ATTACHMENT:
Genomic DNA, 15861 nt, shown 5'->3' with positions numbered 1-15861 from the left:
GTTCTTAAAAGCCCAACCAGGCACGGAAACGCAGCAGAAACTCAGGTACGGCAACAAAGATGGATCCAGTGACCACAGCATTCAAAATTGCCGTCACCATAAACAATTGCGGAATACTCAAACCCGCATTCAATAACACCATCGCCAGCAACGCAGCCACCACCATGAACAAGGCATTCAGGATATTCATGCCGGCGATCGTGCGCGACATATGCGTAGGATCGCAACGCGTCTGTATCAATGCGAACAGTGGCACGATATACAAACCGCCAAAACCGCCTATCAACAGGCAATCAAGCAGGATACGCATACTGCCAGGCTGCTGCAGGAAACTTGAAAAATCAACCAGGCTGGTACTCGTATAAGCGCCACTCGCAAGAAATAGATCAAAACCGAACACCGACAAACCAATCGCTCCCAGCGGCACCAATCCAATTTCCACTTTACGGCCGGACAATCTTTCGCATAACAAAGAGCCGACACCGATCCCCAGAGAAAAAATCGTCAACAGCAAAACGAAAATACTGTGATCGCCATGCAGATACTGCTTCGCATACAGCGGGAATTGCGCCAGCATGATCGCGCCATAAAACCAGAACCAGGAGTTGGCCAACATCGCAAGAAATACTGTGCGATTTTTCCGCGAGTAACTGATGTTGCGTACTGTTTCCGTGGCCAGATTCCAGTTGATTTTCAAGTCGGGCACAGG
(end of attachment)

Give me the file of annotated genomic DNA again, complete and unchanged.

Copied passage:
Genomic DNA, 15861 nt, shown 5'->3' with positions numbered 1-15861 from the left:
GTTCTTAAAAGCCCAACCAGGCACGGAAACGCAGCAGAAACTCAGGTACGGCAACAAAGATGGATCCAGTGACCACAGCATTCAAAATTGCCGTCACCATAAACAATTGCGGAATACTCAAACCCGCATTCAATAACACCATCGCCAGCAACGCAGCCACCACCATGAACAAGGCATTCAGGATATTCATGCCGGCGATCGTGCGCGACATATGCGTAGGATCGCAACGCGTCTGTATCAATGCGAACAGTGGCACGATATACAAACCGCCAAAACCGCCTATCAACAGGCAATCAAGCAGGATACGCATACTGCCAGGCTGCTGCAGGAAACTTGAAAAATCAACCAGGCTGGTACTCGTATAAGCGCCACTCGCAAGAAATAGATCAAAACCGAACACCGACAAACCAATCGCTCCCAGCGGCACCAATCCAATTTCCACTTTACGGCCGGACAATCTTTCGCATAACAAAGAGCCGACACCGATCCCCAGAGAAAAAATCGTCAACAGCAAAACGAAAATACTGTGATCGCCATGCAGATACTGCTTCGCATACAGCGGGAATTGCGCCAGCATGATCGCGCCATAAAACCAGAACCAGGAGTTGGCCAACATCGCAAGAAATACTGTGCGATTTTTCCGCGAGTAACTGATGTTGCGTACTGTTTCCGTGGCCAGATTCCAGTTGATTTTCAAGTCGGGCACAGG